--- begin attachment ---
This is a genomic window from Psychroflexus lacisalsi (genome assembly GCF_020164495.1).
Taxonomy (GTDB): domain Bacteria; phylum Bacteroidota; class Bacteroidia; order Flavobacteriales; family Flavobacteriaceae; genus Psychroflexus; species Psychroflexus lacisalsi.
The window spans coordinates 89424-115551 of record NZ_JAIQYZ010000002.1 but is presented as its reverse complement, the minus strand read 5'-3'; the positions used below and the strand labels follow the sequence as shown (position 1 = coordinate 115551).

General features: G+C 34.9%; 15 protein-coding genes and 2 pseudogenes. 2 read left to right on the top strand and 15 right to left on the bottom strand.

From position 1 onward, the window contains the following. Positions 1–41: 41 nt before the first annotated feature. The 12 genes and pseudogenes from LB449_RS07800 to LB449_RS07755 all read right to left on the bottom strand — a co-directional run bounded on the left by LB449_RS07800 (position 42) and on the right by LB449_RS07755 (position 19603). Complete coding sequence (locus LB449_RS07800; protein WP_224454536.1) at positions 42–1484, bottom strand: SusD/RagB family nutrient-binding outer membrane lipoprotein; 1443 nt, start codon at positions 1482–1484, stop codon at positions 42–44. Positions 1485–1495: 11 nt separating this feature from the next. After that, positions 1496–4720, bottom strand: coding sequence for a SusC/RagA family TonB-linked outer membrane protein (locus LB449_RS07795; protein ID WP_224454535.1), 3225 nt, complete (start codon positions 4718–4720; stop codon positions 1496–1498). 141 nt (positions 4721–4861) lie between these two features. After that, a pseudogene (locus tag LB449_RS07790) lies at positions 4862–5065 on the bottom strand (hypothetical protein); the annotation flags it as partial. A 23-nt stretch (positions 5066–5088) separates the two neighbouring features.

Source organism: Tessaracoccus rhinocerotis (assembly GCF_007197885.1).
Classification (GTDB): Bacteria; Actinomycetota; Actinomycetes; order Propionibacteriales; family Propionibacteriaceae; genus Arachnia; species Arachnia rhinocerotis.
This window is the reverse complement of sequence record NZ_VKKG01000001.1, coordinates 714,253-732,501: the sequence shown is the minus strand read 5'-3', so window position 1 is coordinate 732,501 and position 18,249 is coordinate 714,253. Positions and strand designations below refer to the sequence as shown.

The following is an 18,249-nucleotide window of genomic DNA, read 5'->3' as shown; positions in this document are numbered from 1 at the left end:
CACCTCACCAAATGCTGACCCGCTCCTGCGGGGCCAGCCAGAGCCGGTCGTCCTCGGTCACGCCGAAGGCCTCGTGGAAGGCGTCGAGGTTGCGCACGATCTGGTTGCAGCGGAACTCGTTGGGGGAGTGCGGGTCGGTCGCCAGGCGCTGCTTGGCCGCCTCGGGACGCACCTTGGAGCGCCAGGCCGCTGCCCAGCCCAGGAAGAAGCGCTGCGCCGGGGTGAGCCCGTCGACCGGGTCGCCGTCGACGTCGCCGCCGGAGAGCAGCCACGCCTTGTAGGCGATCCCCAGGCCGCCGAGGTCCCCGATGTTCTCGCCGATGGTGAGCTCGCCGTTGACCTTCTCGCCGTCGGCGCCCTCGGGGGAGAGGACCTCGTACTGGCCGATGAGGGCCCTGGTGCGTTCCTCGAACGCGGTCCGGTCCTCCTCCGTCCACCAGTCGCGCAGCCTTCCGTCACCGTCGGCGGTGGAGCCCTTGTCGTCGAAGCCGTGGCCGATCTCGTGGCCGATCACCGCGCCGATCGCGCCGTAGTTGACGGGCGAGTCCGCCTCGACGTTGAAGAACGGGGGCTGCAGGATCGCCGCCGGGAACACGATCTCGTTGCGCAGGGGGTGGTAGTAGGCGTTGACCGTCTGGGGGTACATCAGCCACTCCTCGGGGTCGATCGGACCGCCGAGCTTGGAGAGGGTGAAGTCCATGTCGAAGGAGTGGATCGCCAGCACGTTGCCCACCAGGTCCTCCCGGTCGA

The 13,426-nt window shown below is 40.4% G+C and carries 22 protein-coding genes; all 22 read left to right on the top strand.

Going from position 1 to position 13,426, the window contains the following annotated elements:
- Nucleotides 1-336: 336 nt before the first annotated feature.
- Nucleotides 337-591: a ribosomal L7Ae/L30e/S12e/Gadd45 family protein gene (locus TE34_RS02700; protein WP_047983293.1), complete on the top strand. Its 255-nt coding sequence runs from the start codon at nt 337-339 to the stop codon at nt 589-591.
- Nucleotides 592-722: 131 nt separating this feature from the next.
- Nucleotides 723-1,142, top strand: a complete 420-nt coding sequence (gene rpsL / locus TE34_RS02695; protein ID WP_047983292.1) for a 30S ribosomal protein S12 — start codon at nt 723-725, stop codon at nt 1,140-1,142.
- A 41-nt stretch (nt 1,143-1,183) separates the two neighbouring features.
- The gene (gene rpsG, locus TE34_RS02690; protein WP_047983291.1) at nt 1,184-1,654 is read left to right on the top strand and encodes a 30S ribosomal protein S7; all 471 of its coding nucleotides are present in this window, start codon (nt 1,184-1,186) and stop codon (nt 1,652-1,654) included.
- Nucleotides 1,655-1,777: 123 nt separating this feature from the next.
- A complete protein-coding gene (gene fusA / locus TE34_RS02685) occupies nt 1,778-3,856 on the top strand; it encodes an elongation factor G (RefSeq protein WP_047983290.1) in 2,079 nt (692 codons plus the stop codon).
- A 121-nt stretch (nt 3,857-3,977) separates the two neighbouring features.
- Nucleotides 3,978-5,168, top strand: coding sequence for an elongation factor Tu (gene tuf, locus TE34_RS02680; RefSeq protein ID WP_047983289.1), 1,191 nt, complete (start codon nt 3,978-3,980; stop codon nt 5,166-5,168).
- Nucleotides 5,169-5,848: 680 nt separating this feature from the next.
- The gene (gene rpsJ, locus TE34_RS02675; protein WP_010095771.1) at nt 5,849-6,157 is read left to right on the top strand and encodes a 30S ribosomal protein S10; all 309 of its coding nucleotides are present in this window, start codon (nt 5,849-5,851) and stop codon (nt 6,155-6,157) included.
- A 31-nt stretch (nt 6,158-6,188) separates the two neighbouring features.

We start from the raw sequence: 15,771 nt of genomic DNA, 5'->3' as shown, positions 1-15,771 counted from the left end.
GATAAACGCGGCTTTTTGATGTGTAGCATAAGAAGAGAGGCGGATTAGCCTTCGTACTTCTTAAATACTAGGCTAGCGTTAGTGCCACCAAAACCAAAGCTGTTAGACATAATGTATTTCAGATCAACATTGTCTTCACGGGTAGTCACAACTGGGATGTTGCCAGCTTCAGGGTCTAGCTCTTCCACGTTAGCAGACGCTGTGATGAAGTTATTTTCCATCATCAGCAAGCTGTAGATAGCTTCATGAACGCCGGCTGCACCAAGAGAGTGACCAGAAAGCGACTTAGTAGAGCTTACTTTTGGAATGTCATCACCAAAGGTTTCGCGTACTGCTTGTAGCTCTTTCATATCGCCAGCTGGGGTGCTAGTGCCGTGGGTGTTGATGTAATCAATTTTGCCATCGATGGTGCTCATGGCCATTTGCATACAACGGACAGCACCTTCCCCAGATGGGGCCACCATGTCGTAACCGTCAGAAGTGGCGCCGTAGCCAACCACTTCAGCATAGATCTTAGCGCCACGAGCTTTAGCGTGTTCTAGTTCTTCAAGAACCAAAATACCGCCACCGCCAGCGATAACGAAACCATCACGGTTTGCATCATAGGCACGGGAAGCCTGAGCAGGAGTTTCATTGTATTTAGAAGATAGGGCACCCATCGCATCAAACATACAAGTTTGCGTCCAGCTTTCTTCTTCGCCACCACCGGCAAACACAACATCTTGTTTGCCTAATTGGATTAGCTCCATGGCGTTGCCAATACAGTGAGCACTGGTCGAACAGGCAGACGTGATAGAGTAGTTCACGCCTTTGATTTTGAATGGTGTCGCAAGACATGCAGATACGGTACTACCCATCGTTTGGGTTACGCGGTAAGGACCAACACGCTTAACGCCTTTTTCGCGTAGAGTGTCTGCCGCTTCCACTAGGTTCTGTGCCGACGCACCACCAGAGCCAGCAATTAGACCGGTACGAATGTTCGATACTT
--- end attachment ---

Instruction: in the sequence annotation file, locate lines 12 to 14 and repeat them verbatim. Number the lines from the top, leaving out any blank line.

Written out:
Going from position 1 to position 13,426, the window contains the following annotated elements:
- Nucleotides 1-336: 336 nt before the first annotated feature.
- Nucleotides 337-591: a ribosomal L7Ae/L30e/S12e/Gadd45 family protein gene (locus TE34_RS02700; protein WP_047983293.1), complete on the top strand. Its 255-nt coding sequence runs from the start codon at nt 337-339 to the stop codon at nt 589-591.